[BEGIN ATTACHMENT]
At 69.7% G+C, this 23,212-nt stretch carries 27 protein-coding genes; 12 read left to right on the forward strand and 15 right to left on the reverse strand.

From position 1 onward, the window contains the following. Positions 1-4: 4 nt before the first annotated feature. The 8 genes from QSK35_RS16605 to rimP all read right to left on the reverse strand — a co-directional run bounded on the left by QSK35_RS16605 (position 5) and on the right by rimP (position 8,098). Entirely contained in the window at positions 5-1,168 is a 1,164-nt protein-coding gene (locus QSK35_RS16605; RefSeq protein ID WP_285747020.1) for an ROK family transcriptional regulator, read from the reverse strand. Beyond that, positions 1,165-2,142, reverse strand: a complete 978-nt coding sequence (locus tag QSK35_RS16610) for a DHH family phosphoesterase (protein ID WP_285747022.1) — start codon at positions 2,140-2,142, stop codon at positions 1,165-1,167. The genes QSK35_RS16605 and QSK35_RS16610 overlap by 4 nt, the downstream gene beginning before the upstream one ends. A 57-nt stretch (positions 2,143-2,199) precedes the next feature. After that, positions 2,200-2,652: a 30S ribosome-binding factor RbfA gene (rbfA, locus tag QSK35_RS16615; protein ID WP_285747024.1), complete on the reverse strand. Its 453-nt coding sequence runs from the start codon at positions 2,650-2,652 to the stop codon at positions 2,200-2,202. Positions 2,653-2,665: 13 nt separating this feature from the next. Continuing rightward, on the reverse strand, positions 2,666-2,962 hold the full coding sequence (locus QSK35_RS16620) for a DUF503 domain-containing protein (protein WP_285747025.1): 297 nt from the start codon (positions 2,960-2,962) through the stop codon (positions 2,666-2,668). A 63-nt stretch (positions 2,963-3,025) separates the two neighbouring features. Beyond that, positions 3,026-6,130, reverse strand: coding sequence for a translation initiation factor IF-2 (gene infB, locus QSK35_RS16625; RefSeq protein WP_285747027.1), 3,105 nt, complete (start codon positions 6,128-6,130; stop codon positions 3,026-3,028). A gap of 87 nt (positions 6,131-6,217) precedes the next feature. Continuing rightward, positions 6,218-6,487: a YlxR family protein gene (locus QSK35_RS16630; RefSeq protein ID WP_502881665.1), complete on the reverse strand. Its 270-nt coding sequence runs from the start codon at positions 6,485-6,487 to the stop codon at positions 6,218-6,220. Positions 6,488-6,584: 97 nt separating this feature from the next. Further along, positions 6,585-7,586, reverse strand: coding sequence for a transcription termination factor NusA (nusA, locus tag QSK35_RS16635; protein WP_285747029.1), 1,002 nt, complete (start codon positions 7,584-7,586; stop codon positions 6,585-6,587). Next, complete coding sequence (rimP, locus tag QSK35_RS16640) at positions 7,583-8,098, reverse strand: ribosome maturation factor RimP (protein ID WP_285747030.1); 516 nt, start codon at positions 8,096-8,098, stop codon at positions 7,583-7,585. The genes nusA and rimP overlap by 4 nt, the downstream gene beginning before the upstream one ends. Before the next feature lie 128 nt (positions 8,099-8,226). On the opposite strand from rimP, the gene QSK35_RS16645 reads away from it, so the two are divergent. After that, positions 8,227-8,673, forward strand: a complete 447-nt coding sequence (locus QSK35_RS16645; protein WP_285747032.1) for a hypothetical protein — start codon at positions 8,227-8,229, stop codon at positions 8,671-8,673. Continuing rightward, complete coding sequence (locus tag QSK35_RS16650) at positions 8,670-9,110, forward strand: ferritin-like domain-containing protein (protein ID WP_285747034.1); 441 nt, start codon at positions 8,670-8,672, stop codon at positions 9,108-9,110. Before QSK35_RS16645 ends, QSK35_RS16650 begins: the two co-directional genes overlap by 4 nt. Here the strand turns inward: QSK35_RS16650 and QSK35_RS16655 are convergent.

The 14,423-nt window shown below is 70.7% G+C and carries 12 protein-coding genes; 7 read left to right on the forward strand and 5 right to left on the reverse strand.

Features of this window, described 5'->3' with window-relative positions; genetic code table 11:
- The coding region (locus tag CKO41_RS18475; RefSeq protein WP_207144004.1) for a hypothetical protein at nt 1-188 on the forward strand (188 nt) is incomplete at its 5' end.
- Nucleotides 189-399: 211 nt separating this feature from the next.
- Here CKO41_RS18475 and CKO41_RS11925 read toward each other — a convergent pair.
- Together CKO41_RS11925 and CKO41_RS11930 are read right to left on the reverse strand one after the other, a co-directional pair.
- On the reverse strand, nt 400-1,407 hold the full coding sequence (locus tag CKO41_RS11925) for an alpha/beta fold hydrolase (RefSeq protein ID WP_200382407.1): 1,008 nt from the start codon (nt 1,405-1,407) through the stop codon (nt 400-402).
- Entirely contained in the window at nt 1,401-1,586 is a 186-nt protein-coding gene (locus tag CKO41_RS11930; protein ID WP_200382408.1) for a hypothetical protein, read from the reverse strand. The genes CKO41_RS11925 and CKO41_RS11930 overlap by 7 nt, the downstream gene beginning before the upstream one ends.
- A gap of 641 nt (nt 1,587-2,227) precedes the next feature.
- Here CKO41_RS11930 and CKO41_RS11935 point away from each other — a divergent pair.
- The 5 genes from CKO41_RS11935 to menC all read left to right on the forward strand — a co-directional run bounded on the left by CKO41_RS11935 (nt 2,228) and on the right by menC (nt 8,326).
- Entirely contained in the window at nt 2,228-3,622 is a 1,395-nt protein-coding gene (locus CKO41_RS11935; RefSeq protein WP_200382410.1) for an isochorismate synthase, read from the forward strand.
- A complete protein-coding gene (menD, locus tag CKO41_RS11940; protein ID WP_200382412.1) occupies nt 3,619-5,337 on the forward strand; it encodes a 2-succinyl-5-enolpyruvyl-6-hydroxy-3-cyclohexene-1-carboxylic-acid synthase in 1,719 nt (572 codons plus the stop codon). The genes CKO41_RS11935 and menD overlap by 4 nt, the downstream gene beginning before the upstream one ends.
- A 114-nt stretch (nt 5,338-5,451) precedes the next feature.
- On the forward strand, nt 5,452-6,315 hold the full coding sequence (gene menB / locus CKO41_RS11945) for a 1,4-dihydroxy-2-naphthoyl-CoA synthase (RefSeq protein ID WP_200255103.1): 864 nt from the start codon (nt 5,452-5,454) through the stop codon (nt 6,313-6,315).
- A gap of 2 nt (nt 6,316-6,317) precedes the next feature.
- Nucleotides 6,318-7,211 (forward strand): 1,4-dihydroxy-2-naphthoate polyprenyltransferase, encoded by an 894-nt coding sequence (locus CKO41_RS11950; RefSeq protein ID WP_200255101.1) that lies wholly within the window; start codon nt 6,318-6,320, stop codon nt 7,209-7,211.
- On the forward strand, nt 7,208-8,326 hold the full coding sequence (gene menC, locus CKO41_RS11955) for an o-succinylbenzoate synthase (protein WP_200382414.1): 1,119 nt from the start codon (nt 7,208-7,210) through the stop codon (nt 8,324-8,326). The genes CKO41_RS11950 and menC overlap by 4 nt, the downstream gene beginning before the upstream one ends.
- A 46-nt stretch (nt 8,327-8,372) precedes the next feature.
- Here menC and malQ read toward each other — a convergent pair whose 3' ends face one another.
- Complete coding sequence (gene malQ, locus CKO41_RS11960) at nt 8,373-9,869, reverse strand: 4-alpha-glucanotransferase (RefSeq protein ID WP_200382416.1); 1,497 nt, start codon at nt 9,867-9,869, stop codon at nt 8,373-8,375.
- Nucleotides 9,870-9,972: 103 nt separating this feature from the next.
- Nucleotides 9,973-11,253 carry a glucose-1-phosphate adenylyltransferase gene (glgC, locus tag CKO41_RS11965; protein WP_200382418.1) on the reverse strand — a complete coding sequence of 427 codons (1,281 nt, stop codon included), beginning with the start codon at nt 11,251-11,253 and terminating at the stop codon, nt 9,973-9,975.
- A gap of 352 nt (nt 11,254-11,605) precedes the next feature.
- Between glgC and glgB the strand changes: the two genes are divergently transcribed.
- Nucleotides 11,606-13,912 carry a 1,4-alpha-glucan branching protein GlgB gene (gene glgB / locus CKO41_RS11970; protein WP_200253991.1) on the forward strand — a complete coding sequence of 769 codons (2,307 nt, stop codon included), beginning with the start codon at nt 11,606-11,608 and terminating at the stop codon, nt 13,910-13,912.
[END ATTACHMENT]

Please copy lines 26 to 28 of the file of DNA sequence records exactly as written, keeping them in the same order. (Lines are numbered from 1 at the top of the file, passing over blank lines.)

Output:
- A gap of 352 nt (nt 11,254-11,605) precedes the next feature.
- Between glgC and glgB the strand changes: the two genes are divergently transcribed.
- Nucleotides 11,606-13,912 carry a 1,4-alpha-glucan branching protein GlgB gene (gene glgB / locus CKO41_RS11970; protein WP_200253991.1) on the forward strand — a complete coding sequence of 769 codons (2,307 nt, stop codon included), beginning with the start codon at nt 11,606-11,608 and terminating at the stop codon, nt 13,910-13,912.